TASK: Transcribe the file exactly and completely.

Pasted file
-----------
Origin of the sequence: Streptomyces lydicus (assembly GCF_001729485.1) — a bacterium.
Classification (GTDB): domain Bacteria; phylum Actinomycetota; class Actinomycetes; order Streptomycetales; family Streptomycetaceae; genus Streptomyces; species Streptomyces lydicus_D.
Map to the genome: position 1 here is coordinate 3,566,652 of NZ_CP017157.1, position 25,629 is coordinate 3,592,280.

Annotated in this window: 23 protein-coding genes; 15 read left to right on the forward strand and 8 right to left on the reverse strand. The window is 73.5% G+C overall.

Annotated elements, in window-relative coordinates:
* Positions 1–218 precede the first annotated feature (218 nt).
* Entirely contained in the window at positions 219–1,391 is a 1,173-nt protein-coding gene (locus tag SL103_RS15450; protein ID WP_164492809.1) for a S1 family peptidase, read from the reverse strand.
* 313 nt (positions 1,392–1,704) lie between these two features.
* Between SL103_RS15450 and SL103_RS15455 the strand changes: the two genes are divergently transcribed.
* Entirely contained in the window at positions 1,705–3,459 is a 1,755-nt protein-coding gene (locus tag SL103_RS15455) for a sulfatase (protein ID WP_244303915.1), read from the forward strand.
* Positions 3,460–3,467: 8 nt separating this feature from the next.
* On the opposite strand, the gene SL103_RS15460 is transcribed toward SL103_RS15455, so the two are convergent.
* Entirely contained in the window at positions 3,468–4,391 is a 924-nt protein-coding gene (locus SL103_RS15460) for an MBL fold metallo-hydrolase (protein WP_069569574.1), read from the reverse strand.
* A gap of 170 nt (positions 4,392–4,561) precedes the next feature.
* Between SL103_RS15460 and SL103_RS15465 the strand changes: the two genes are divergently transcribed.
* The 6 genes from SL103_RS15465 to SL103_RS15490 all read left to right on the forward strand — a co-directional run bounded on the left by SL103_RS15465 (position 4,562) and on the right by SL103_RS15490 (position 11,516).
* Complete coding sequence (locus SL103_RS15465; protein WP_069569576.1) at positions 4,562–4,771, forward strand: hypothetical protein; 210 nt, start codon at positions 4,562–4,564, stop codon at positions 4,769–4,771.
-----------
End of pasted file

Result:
Origin of the sequence: Streptomyces lydicus (assembly GCF_001729485.1) — a bacterium.
Classification (GTDB): domain Bacteria; phylum Actinomycetota; class Actinomycetes; order Streptomycetales; family Streptomycetaceae; genus Streptomyces; species Streptomyces lydicus_D.
Map to the genome: position 1 here is coordinate 3,566,652 of NZ_CP017157.1, position 25,629 is coordinate 3,592,280.

Annotated in this window: 23 protein-coding genes; 15 read left to right on the forward strand and 8 right to left on the reverse strand. The window is 73.5% G+C overall.

Annotated elements, in window-relative coordinates:
* Positions 1–218 precede the first annotated feature (218 nt).
* Entirely contained in the window at positions 219–1,391 is a 1,173-nt protein-coding gene (locus tag SL103_RS15450; protein ID WP_164492809.1) for a S1 family peptidase, read from the reverse strand.
* 313 nt (positions 1,392–1,704) lie between these two features.
* Between SL103_RS15450 and SL103_RS15455 the strand changes: the two genes are divergently transcribed.
* Entirely contained in the window at positions 1,705–3,459 is a 1,755-nt protein-coding gene (locus tag SL103_RS15455) for a sulfatase (protein ID WP_244303915.1), read from the forward strand.
* Positions 3,460–3,467: 8 nt separating this feature from the next.
* On the opposite strand, the gene SL103_RS15460 is transcribed toward SL103_RS15455, so the two are convergent.
* Entirely contained in the window at positions 3,468–4,391 is a 924-nt protein-coding gene (locus SL103_RS15460) for an MBL fold metallo-hydrolase (protein WP_069569574.1), read from the reverse strand.
* A gap of 170 nt (positions 4,392–4,561) precedes the next feature.
* Between SL103_RS15460 and SL103_RS15465 the strand changes: the two genes are divergently transcribed.
* The 6 genes from SL103_RS15465 to SL103_RS15490 all read left to right on the forward strand — a co-directional run bounded on the left by SL103_RS15465 (position 4,562) and on the right by SL103_RS15490 (position 11,516).
* Complete coding sequence (locus SL103_RS15465; protein WP_069569576.1) at positions 4,562–4,771, forward strand: hypothetical protein; 210 nt, start codon at positions 4,562–4,564, stop codon at positions 4,769–4,771.